A "shocked" teammate of Oscar Pistorius rebutted rumors and speculation in South Africa that Pistorius had an anger-management problem around the time he allegedly killed his girlfriend.
Ofentse Mogawane, a sprinter for the South African Olympic team who ran the 400-meter relay with Pistorius in the London summer games last year, said Pistorius had always been genial to him and other people.
Mogawane said he will be in court Tuesday to support his friend.
"Basically, he was a very good guy to us, to the teammates and to most athletes," Mogawane said. "He was a really humble person and I wouldn't say a bad word about him. We never had any kind of clash, never any kind of fight or disagreement or arguing.
"The way Oscar's case was, it shocked me, shocked most of the people who know him. Tomorrow in court I am going to be there to support him. To hear what happened the night of the incident," he said.
"Sometimes when people are angry they cannot control their anger. Something must have happened."
Mogawane, 30, spoke in support of Pistorius after a report in South Africa's City Press newspaper that claimed police were looking into the possibility that a bloody cricket bat found in his bedroom was used before the shooting.
Pistorius will appear in court Tuesday morning in Pretoria, South Africa, for a bail hearing. His attorneys are expected to argue against the charge of "premeditated murder."
His family has said the shooting was an accident.
"The way the news has been running around in South Africa, that he is a short-tempered person, a person who has problems with anger management, they just want something to say," Mogawane said. "They don't know Oscar at all. They just want to get interviewed and take pictures. But truly speaking, it's just a lot of speculation."
Mogawane said he had seen Pistorius become angry before, but only in the same way as any other athlete or person.
Pistorius, 26, was arrested Thursday and charged with killing Steenkamp, 29, at his home in the South African capitol of Pretoria. His family says the shooting was an accident.
But the City Press reported Sunday that police are investigating different scenarios involving the bat. Among them is the possibility that the flat-fronted bat was used in a violent argument before the shooting.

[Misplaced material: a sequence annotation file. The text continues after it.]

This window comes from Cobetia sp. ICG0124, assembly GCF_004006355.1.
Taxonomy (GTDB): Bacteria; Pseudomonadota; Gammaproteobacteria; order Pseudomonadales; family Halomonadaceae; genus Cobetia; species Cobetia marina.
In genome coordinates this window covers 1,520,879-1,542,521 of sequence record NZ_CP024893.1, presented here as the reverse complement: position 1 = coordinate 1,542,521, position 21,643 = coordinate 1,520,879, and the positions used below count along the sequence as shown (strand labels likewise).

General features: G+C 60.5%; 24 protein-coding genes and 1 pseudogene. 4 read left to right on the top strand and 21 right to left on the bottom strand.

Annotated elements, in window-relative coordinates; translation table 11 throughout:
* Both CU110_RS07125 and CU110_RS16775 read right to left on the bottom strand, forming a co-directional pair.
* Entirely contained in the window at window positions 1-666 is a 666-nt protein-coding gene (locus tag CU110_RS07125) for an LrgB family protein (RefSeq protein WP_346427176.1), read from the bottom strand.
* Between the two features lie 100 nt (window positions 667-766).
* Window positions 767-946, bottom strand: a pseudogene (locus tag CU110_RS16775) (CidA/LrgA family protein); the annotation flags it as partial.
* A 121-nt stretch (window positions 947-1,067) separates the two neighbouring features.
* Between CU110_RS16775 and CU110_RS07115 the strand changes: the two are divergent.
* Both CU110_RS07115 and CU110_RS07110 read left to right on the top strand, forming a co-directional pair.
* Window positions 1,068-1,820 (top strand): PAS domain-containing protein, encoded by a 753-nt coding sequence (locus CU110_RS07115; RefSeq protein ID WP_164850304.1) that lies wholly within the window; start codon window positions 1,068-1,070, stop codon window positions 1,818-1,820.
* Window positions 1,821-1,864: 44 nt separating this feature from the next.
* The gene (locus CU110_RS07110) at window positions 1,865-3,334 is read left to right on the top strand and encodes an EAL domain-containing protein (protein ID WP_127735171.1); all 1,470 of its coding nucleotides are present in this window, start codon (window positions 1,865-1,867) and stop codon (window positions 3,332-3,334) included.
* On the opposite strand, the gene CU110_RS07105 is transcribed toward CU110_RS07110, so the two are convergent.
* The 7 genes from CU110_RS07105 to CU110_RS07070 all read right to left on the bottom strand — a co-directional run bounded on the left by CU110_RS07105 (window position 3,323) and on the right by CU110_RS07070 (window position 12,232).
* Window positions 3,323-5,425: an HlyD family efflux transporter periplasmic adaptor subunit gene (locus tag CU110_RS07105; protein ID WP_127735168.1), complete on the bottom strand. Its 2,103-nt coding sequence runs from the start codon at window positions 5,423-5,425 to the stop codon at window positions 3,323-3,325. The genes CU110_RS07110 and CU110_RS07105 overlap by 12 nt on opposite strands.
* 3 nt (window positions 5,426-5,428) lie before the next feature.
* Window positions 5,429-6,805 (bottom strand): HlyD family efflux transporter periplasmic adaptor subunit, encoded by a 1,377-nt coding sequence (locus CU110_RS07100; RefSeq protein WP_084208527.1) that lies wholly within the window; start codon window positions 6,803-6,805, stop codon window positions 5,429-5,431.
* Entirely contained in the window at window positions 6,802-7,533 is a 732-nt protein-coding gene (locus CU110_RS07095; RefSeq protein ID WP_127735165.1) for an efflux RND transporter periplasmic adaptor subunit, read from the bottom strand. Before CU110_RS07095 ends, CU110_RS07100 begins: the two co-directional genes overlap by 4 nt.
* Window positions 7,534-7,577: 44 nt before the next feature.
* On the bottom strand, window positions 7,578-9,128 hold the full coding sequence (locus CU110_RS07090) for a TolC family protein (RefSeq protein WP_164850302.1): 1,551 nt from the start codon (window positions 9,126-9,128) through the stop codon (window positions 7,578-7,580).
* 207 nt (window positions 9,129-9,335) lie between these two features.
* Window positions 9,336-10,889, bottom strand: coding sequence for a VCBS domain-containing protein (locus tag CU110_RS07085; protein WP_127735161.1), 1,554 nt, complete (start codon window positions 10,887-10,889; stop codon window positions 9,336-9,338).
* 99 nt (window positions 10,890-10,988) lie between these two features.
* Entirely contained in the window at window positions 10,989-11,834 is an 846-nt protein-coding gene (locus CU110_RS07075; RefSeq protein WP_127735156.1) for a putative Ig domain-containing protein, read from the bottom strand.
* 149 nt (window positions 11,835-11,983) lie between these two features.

The paper also reported that Pistorius might have first shot Steenkamp in the bedroom, and that she possibly fled to the bathroom where she was shot three more times through the door.
When Pistorius' family arrived at the scene before paramedics, they saw him carrying Steenkamp down the stairs and performing mouth-to-mouth resuscitation on her, City Press reported.
Pistorius, who is nicknamed the "blade runner" because of the carbon-fiber blades on which he runs, has canceled all his upcoming racing appearances, his agent said Sunday night.
The decision was made to "allow Oscar to concentrate on the upcoming legal proceedings and to help and support all those involved as they try to come to terms with this very difficult and distressing situation," Peet Van Zyl of In Site Athlete Management said in a statement.
Pistorius' father was quoted overnight in the South African paper The Sunday Times saying his countrymen are destroying a national icon.
"There is something fundamentally wrong with our society," Henke Pistorius said. "We build people up into heroes, who overcome immense challenges, only to take great glee in breaking them down."
Family and friends rallied to Pistorius' defense, saying they believe the Paralympic gold medalist shot the South African model by accident after he mistook her for an intruder.
"We have no doubt here that there's no substance for the allegations," uncle Arnold Pistorius said.
Pistorius' best friend, Justin Divaris, told reporters that he received a call from a distraught Pistorius just before 4 a.m. Feb. 14 in which he said there had been a terrible accident, and that he shot Steenkamp.
If convicted, Pistorius could face at least 25 years in jail. A memorial service for Steenkamp will be held in Port Elizabeth Tuesday evening. Her body has been flown back for the service before being cremated, her family told local media.
Speaking with the media for the first time since her daughter's death in a phone interview with The Sunday Times from her home in Seaview, Port Elizabeth, June Steenkamp said, "Why? Why my little girl? Why did this happen? Why did he do this? What for?"Also Read